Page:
Running for office requires a hardy hide. Detractors lob accusations as easily as jugglers hurling torches; politicians expect it. But Oklahoma judicial candidate John Mantooth is being pelted by a particularly painful source: his own grown daughter.
Jan Schill (formerly Mantooth) recently took out a newspaper ad that read, “Do Not Vote for My Dad!” on the grounds that he’s “NOT a good father, NOT a good grandfather,” and would make a lousy judge. She launched DoNotVoteForMyDad.com, linking to legal documents that call his integrity into question and describing a Christmas gift she once received from her pop — a box of chocolates infested with worms and weevils.
Eww. I don’t care if you vote for him, but do not under any circumstances invite this guy to a secret Santa swap.
The candidate claims his daughter is embittered by his ugly decades-gone-by divorce from her mother, which may be true. But it’s hard to ignore the shocking shriek of a child blowing the whistle on her own badly behaving begetter.
Cops heeded just such a shriek last week when a 13-year-old New York girl called 911 from the backseat of her mother’s swerving car to report that mom was driving drunk. The good news: Troopers hauled in the besotted mama before anyone was hurt. The bad: Dinnertime conversation at their house will be awkward for quite some time.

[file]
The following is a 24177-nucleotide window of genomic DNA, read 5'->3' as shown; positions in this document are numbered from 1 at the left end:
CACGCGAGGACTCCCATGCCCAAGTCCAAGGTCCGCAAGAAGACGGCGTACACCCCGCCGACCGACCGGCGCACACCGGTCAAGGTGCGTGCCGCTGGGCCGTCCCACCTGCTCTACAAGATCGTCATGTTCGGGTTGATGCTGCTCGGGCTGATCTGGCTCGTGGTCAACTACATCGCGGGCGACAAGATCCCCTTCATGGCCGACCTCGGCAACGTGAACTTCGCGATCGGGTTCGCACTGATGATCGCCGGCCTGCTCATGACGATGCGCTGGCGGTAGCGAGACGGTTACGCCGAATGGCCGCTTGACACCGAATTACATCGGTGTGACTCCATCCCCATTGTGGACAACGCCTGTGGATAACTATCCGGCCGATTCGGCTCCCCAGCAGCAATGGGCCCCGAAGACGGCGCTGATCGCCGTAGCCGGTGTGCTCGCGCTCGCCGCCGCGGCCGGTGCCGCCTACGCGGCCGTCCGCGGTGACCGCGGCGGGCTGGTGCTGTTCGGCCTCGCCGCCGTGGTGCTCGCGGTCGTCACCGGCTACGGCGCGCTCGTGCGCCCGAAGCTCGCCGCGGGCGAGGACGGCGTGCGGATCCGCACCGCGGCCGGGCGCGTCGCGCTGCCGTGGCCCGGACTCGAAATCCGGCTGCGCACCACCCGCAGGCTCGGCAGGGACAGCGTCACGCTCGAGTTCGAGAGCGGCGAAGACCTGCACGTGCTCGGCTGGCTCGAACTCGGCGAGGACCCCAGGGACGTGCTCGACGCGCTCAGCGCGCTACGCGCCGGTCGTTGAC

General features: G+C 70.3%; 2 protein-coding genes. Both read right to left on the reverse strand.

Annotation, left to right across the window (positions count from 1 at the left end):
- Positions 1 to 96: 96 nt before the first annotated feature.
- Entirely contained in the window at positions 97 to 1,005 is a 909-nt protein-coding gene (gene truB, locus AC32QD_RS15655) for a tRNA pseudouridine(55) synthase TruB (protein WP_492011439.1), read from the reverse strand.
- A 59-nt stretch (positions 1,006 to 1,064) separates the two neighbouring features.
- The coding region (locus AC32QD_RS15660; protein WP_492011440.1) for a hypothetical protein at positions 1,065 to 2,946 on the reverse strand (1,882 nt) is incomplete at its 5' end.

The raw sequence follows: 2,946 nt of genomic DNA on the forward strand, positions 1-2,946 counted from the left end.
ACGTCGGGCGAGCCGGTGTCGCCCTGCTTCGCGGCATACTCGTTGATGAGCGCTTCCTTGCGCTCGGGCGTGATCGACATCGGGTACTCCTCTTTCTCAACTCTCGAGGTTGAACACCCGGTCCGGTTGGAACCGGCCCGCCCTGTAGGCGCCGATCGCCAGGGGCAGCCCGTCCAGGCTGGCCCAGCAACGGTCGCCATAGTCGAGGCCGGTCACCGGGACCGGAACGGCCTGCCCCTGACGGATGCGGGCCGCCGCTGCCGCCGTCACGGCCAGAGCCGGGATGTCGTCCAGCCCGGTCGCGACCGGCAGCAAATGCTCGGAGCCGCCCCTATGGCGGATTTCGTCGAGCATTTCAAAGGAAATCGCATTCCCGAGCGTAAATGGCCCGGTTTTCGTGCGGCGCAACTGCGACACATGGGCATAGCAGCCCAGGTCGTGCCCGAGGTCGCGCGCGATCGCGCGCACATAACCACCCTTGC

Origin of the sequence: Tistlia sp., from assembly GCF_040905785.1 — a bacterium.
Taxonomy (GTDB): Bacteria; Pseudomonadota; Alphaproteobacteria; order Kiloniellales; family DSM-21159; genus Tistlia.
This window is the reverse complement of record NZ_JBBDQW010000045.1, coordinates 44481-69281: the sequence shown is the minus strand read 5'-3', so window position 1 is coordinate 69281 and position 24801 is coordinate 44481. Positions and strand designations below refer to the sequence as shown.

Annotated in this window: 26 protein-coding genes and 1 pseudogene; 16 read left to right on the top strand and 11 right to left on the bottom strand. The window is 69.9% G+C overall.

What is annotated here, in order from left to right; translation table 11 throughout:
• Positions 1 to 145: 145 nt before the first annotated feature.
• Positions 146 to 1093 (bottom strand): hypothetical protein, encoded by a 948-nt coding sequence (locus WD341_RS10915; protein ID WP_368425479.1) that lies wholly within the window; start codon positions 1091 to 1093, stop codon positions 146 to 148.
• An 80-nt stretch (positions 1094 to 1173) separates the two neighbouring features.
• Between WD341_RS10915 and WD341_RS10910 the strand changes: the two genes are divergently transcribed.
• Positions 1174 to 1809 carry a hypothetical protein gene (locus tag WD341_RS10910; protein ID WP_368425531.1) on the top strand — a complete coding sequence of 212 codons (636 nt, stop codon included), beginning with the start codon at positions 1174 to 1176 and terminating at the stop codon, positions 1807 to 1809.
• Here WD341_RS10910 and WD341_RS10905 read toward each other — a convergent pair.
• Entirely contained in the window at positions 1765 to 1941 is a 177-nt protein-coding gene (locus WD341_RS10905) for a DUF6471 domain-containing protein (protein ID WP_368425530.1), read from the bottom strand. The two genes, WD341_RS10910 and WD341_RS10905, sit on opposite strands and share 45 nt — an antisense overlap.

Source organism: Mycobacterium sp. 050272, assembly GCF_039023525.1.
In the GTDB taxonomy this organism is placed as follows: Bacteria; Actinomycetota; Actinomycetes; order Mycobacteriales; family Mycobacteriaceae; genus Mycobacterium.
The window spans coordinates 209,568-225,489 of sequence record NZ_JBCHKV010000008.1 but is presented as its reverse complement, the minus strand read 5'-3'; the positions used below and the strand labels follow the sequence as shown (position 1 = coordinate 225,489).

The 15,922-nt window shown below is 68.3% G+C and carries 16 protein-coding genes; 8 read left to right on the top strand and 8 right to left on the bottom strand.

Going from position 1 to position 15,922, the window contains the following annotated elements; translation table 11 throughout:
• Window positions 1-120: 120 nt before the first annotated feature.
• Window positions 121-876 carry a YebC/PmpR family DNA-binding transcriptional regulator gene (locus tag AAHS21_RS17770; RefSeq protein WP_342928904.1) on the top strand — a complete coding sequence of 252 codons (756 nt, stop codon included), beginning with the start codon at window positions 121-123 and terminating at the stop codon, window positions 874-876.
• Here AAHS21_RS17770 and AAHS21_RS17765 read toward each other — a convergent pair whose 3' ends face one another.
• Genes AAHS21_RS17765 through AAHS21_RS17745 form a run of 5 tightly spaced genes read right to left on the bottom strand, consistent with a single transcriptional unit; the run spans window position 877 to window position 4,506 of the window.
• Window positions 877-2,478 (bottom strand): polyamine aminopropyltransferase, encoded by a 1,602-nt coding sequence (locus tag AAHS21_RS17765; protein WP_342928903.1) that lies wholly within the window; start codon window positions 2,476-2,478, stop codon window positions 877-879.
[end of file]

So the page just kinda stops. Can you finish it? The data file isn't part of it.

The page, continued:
I’m sitting with some great old friends from high school, catching up on the last 20 years of our lives. There was a time when we had everything in common, from favorite teachers to lunchtime hangouts to homework due dates. And it’s fun — even comforting — to see how much we’re still alike politically, professionally, socially …
But then talk turns to the way we’re most different: My kids and their cats.
Often there’s judgment implicit when breeders and nonbreeders get to squawking about offspring. But not us. My pals seem genuinely charmed when I brag about my smarter-than-average spawn (whether they find my kids inspiring or my preening adorable, I can’t be sure). And I don’t question it when they tell me their cats are awesome, their life is good, and that they aren’t convinced procreating would improve it. I believe them.
Except … there’s something about the way they say that — is there a flicker of doubt on their faces? a subtle rise in intonation? — that makes it seem more like a question than a statement. It feels like they’re asking me outright: Starshine, why have kids?